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Table saw bogging down and stopping half way through cut

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Forum topic by saltcod posted 06-11-2015 01:25 PM 2525 views 0 times favorited 50 replies Add to Favorites Watch
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saltcod

69 posts in 618 days


06-11-2015 01:25 PM

Topic tags/keywords: table saw

Hey all!

I’m a beginner — the title of this post gave that away =) — and I have a beginner table saw question.

I’ve got an old Delta contractor saw that my dad used to own — one with the tubular rails and the hard-to-true fence.

When I rip even thin 3/4 stock, my saw gets really bogged down. By the time I get to a 3-4 foot piece, the saw will sometimes even stop! The breaker hasn’t tripped yet but the saw blade has actually brought up solid in the wood!

So the question then is, what’s happening?

— I’m using a 60T crosscut blade — I probably shouldn’t be ripping with this, but it should still do the job? Maybe needs to be sharpened?
— The fence is extremely finnicky. Very difficult to set to true. Is is just jamming because it’s isn’t getting fed in straight?

Thanks!


50 replies so far

View ste6168's profile

ste6168

250 posts in 637 days


#1 posted 06-11-2015 01:31 PM

Just my gut thought, the wood is pinching on itself, no riving knife on that saw, causing the blade to a stop. When the saw starts to bind, is the beginning of the cut closed up?

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saltcod

69 posts in 618 days


#2 posted 06-11-2015 01:44 PM

The cut actually starts pretty good. For the first half, things really go along smoothly. I think it might be the wood pinching the back of the blade, yeah.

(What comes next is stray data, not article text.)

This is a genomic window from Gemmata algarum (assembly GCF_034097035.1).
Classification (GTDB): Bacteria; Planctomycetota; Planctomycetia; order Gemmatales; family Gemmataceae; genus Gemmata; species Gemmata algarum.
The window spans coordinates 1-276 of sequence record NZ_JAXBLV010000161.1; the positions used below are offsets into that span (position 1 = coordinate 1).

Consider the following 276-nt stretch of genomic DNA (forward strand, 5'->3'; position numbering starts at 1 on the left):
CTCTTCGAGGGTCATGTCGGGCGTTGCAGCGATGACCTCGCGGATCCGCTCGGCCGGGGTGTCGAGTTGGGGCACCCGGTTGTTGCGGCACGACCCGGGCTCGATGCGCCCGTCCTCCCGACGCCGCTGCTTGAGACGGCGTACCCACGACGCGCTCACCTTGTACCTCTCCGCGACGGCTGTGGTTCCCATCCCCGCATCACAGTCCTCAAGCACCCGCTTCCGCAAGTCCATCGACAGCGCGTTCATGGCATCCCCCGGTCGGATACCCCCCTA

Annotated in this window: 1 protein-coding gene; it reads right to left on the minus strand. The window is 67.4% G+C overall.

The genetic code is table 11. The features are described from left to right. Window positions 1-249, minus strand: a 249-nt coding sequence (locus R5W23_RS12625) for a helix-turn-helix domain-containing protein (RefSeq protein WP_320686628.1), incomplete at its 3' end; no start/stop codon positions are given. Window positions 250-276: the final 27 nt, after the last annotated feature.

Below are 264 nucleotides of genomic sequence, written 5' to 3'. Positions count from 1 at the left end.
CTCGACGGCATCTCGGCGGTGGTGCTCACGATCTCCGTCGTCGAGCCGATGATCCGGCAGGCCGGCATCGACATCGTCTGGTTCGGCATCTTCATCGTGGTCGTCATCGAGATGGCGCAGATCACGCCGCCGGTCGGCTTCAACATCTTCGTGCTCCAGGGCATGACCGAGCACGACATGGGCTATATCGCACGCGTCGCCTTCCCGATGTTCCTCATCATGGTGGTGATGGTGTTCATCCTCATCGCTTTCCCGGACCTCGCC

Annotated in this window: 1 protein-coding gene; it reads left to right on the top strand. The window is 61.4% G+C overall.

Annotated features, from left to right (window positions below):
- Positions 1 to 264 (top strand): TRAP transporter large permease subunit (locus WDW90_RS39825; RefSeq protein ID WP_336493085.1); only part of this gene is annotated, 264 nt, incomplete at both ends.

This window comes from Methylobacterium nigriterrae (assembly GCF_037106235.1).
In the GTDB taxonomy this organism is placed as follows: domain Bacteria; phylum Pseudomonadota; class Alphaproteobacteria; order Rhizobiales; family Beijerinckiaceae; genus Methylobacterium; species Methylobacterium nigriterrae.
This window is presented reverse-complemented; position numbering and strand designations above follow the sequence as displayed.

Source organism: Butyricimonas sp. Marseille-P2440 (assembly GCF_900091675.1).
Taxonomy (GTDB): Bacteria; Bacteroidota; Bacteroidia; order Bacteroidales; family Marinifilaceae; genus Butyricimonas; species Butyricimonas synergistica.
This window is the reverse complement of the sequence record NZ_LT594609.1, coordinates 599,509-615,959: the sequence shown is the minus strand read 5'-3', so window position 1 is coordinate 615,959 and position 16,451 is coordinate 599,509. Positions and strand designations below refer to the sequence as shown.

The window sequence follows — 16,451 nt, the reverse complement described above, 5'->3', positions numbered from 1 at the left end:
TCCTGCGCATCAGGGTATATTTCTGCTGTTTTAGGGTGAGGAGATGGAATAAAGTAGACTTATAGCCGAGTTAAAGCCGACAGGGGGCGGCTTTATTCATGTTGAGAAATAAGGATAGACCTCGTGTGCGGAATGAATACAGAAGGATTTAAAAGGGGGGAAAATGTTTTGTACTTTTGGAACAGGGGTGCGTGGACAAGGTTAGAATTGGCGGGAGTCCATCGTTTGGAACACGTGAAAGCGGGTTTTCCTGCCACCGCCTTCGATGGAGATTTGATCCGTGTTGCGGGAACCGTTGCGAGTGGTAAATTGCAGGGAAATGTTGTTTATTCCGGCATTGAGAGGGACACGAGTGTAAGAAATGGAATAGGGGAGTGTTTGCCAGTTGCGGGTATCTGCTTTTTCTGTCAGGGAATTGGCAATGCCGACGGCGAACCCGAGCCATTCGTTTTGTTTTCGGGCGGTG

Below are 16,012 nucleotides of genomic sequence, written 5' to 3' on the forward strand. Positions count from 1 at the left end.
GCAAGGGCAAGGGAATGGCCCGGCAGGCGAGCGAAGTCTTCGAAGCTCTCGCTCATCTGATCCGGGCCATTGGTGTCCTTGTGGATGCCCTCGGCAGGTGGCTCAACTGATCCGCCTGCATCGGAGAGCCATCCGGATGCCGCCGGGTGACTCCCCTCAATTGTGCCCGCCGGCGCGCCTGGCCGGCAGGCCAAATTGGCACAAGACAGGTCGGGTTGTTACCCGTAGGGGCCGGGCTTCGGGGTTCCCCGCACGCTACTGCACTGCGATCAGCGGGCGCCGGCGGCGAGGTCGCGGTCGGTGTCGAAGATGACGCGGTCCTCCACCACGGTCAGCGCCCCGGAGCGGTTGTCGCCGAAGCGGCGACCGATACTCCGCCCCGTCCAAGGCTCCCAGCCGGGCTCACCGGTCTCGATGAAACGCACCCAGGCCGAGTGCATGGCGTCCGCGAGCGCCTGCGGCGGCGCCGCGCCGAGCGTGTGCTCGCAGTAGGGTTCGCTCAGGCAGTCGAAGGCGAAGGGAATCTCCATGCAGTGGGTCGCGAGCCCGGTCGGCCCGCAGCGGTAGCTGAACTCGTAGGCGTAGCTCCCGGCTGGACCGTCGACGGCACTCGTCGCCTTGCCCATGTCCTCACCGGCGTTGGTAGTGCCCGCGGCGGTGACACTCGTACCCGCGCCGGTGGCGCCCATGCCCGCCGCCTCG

So I guess it is fence related.

View Planeman40's profile

Planeman40

805 posts in 2227 days


#3 posted 06-11-2015 01:47 PM

I agree with ste6168 above. What appears to be happening is that stresses in the wood due to drying are released when the wood is cut causing the gap (saw kerf) to close around the blade. This can be pretty much eliminated by using a riving knife the same width as the blade located just behind the saw blade. Also, make sure the saw blade is cleaned of resin from past use. I use plain ole oven cleaner for the job. Works great, smells awful, and irritates the hands and skin. Don’t breathe the mist from the spray can.

Suggestion: Try other pieces of a different wood to see if you have the same problem. If not, its the stressed wood as mentioned above. If you have the same problem, it may be that your fence and saw blade are not parallel. In essence, you are pushing wood “sideways” through the saw. Most saw fences have a way of adjusting the fence angle, usually by loosening a couple of bolts.

-- Always remember: It is a mathematical certainty that half the people in this country are below average in intelligence!

View knotscott's profile

knotscott

7216 posts in 2841 days


#4 posted 06-11-2015 01:48 PM

60T is a lot, but it also depends on the particular blade. Get a good quality blade with fewer teeth for most ripping….keep it clean and sharp. It’s best to flatten and straighten wood prior to ripping….wood that’s rocking and twisting puts more resistance on the saw. The saw’s alignment is always really important. Check that the fence is flat and perferctly aligned with the blade and the splitter.

http://lumberjocks.com/knotscott/blog/12395

-- Happiness is like wetting your pants...everyone can see it, but only you can feel the warmth....

View saltcod's profile

saltcod

69 posts in 618 days